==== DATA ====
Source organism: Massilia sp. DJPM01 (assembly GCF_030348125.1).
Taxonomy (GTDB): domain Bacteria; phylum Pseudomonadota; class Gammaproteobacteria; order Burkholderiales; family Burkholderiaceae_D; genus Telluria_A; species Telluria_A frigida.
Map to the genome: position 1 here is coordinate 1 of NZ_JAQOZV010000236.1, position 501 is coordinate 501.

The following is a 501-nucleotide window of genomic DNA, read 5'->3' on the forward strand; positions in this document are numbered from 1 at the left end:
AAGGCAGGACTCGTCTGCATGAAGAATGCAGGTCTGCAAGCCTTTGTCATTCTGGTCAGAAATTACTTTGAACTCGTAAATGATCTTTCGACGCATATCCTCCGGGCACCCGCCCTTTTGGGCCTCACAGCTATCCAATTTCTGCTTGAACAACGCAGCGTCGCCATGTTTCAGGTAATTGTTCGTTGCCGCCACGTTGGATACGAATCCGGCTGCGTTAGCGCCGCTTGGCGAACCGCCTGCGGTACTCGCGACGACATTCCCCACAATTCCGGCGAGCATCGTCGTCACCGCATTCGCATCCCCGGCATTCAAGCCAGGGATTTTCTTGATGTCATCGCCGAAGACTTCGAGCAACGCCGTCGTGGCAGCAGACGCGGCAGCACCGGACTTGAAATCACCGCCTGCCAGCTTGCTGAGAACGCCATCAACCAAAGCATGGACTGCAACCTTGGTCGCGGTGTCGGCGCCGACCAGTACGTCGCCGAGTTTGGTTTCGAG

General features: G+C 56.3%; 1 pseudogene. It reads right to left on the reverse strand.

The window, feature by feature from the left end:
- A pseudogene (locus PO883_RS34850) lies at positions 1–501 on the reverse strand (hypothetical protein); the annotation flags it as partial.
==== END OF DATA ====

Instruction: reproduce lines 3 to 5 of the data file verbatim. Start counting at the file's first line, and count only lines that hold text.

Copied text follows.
Map to the genome: position 1 here is coordinate 1 of NZ_JAQOZV010000236.1, position 501 is coordinate 501.

The following is a 501-nucleotide window of genomic DNA, read 5'->3' on the forward strand; positions in this document are numbered from 1 at the left end:
AAGGCAGGACTCGTCTGCATGAAGAATGCAGGTCTGCAAGCCTTTGTCATTCTGGTCAGAAATTACTTTGAACTCGTAAATGATCTTTCGACGCATATCCTCCGGGCACCCGCCCTTTTGGGCCTCACAGCTATCCAATTTCTGCTTGAACAACGCAGCGTCGCCATGTTTCAGGTAATTGTTCGTTGCCGCCACGTTGGATACGAATCCGGCTGCGTTAGCGCCGCTTGGCGAACCGCCTGCGGTACTCGCGACGACATTCCCCACAATTCCGGCGAGCATCGTCGTCACCGCATTCGCATCCCCGGCATTCAAGCCAGGGATTTTCTTGATGTCATCGCCGAAGACTTCGAGCAACGCCGTCGTGGCAGCAGACGCGGCAGCACCGGACTTGAAATCACCGCCTGCCAGCTTGCTGAGAACGCCATCAACCAAAGCATGGACTGCAACCTTGGTCGCGGTGTCGGCGCCGACCAGTACGTCGCCGAGTTTGGTTTCGAG